|This is a drawing of France showing three of the six most valuable caves discovered in France. Drawn by Katie Crylen.|
The five of them where just walking in the little oak forest south
of the village they lived in called Montignac, France. The boys and
their dog walked up to the top of Lascaux Hill which was covered in pine
trees and was their favorite place to search through and pretend they were
explorers. This very day Robot got lost and didn't answer to Simon's
whistle. It turned out that the poor pup had fallen into a hole in
the ground. Marcel turned to the other three, and said, "I know already
what it is. It's a cave, but there's no way of telling how big it
is or how far down it goes" (Baumann 1962, p.11). The four
boys decided that even though Simon's dog Robot was down there, in the
dark, all by himself, it would be best to go home and come back with a
rope and a decent light. The next morning Marcel, Jim, Simon, and
George all went back to that fateful spot up on Lascaux Hill where the
dog had disappeared into that hole in the earth. As they lowered
one another into the dark unknown, they never thought that they had discovered one of the most important sites of prehistoric man. Lascaux is far superior to some of the other caves in France including Les Trois-Freres, Niaux, Altamira, Font-de-Gaume, and Les Combarelles because Lascaux is much larger than these other caves, and the artifacts are better preserved. One can look at the paintings and tell exactly what they are and symbolize (Brodrick, 1963).
During the time of 15,000 to 13,000 BCE, (late Aurignacian period,
which is another name for one of the prehistoric eras) humans were much less developed
than they are today. Humans were less developed in all areas, such
as socially and technologically. They
lived in huts in the forest and in underground dwellings or caves.
Little information about the prehistoric era exists except for archeology and the finding of
cave of Lascaux was a door into the past. This door consisted of
a main cavern and many steep galleries. The walls are covered in painted,
drawn, and engraved animals on the ancient stone.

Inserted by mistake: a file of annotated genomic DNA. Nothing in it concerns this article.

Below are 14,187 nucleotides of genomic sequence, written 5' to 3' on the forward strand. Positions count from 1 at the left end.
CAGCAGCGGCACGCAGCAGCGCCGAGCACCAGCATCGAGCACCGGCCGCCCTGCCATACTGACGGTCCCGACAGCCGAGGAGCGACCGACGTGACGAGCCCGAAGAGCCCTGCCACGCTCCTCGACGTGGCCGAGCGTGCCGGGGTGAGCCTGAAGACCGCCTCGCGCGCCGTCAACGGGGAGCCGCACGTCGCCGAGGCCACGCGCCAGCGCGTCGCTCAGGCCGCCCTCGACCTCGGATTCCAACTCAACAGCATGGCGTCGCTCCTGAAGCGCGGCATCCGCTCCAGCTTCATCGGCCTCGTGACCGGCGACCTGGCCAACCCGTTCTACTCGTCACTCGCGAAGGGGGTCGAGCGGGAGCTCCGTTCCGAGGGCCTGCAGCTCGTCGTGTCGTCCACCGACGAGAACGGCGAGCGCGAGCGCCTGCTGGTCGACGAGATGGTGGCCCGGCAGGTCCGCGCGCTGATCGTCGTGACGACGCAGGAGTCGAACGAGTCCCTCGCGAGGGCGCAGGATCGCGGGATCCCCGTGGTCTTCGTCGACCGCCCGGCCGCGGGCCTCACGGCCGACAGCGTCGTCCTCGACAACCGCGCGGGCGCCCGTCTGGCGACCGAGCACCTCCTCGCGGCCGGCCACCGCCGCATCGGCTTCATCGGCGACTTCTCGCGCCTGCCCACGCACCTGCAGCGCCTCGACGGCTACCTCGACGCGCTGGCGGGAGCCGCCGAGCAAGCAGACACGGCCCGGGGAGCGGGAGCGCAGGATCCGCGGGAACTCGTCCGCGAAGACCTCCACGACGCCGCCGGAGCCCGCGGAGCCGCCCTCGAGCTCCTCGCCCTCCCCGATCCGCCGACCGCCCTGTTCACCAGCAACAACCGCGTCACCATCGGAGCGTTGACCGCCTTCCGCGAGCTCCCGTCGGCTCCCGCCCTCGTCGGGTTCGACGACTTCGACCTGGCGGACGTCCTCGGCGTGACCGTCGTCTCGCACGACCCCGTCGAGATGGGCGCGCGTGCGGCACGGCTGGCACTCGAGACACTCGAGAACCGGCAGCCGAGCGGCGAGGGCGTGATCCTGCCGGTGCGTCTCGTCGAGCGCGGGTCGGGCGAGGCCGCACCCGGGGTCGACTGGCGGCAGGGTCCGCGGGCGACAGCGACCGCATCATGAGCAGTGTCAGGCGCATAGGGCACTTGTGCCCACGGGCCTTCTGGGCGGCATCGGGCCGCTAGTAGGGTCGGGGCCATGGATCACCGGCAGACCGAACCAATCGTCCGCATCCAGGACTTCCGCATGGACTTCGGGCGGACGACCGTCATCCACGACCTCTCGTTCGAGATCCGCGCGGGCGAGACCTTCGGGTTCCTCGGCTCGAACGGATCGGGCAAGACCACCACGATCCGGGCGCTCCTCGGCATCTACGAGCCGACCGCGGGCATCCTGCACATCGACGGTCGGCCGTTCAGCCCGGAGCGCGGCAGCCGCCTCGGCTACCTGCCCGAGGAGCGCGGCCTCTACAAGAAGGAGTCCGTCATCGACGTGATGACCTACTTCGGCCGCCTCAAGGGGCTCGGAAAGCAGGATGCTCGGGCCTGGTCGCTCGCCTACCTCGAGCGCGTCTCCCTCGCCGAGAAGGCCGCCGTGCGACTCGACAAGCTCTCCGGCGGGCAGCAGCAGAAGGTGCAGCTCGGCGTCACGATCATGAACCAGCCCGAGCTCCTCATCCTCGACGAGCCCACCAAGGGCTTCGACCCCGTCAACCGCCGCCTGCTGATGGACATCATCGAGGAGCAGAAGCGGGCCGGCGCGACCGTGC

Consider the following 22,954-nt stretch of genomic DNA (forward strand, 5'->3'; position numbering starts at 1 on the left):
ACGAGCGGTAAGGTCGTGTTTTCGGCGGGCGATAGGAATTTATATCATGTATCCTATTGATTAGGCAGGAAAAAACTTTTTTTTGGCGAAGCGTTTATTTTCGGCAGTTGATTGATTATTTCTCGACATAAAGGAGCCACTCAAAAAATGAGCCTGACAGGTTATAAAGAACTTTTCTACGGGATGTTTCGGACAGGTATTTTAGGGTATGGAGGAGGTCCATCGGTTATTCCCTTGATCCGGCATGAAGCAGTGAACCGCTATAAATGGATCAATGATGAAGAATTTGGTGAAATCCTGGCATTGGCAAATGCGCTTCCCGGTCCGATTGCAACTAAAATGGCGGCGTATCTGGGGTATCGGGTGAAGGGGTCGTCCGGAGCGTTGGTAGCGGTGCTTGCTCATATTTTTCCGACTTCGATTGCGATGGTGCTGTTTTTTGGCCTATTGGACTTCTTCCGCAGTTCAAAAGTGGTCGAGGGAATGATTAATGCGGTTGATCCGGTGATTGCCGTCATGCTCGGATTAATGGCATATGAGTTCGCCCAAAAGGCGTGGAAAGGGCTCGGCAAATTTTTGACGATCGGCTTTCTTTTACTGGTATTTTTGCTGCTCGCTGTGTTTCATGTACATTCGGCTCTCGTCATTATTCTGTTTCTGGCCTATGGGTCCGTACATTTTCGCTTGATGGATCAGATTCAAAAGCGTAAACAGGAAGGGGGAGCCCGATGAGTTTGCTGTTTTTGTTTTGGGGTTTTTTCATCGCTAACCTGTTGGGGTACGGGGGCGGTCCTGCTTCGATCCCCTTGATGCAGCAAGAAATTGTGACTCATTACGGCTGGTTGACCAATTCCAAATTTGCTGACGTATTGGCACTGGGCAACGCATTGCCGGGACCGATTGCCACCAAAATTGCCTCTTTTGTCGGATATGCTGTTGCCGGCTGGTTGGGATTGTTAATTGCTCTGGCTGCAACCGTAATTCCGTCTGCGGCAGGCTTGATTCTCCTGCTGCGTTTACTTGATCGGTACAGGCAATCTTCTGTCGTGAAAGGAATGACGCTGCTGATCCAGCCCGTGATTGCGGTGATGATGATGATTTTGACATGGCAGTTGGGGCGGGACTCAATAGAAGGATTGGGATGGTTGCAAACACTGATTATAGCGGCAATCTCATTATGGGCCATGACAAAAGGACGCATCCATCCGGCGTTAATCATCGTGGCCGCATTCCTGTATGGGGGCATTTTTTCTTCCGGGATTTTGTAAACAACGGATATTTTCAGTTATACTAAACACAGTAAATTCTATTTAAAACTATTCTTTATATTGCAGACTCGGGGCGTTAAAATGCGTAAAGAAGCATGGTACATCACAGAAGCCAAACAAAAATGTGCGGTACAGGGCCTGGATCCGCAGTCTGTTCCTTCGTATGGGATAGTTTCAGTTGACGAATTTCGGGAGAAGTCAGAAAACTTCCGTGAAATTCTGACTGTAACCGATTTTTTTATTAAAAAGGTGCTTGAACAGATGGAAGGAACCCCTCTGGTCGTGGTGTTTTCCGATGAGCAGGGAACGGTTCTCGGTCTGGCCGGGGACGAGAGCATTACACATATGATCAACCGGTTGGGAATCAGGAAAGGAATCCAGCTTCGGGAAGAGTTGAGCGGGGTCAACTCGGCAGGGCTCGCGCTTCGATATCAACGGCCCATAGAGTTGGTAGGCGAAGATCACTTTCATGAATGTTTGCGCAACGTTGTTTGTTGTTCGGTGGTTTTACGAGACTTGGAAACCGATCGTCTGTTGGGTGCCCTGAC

The news of Lascaux traveled quickly and the cave was accessible to
the public. People came from all around the world to see this place.
The heavy traffic and change of atmosphere caused the colors and details
of the art to fade and almost disappear. The once perfectly preserved,
highly detailed paleolithic mural paintings could have been ruined by the
thousands upon thousands of people going through the cave. In 1963,
the cave was closed to the public. Only specific scientists could
go into the caverns of Lascaux.
Lascaux would have been dismissed as just another cave if it were not
for the magnificent paintings found. Abbe Breuil was one person who
studied and tried to understand and explain the existence of the different
animals found covering the walls at Lascaux. Breuil was an explorer
and a scientist. Alan Houghton Brodrick (1963) called Breuil "the
Father of Prehistory." In Breuil's lifetime he wanted
to revolutionize prehistory which, of course, was before the invention
of writing. Breuil studied caves. When he learned of Lascaux, it
was a great find for him and everyone else in the world. Breuil learned of the existence of the Lascaux cave when he was staying
in a little town by the name of Brive. It was the very same day that
the four boys discovered Lascaux that Abbe Breuil saw sketches of the animal
paintings existing on the walls, and immediately he wanted to go check
the cave out.
Abbe Breuil found evidence that humans lived and occupied caves from the dawn of human
existence inside the caverns of Lascaux.
The opening to Lascaux was not much larger then a foxhole. As
Breuil put it, "It [the cavern] gave onto a steep slope, slippery and slimey . . . with flakes of
worked flint of poor quality, some fragments of reindeer horns and many pieces of conifer
charcoal . . . " (Brodrick,
1963, p. 232). The pictures on the walls turned out to be quite a
battle to reach. Breuil and his workers figured out that the ground
was a different shape 17,000 years ago and the places on the walls with
the paintings were much easier to reach. The ground had sunk deeper
and deeper over the years and made it hard to reach up to the prehistoric
paintings. When Breuil entered the cave, just before reaching the
paintings, there was a very thick coating of calcite crystals, with some
of the best-preserved pictures painted on them.
|This drawing is a map of the Lasceaux cave showing what each gallery has in it and where it is. Click on the picture for detailed explanation. Drawn by Meghan Stedt.|
Most people are astounded by the fact that all of the paintings have lasted thousands and thousands of years without decaying or fading. As put earlier though, if the French government hadn't closed the cave to the public, the paintings WOULD have started decaying and becoming harder and harder to see. The animals would have been lost. Breuil said that: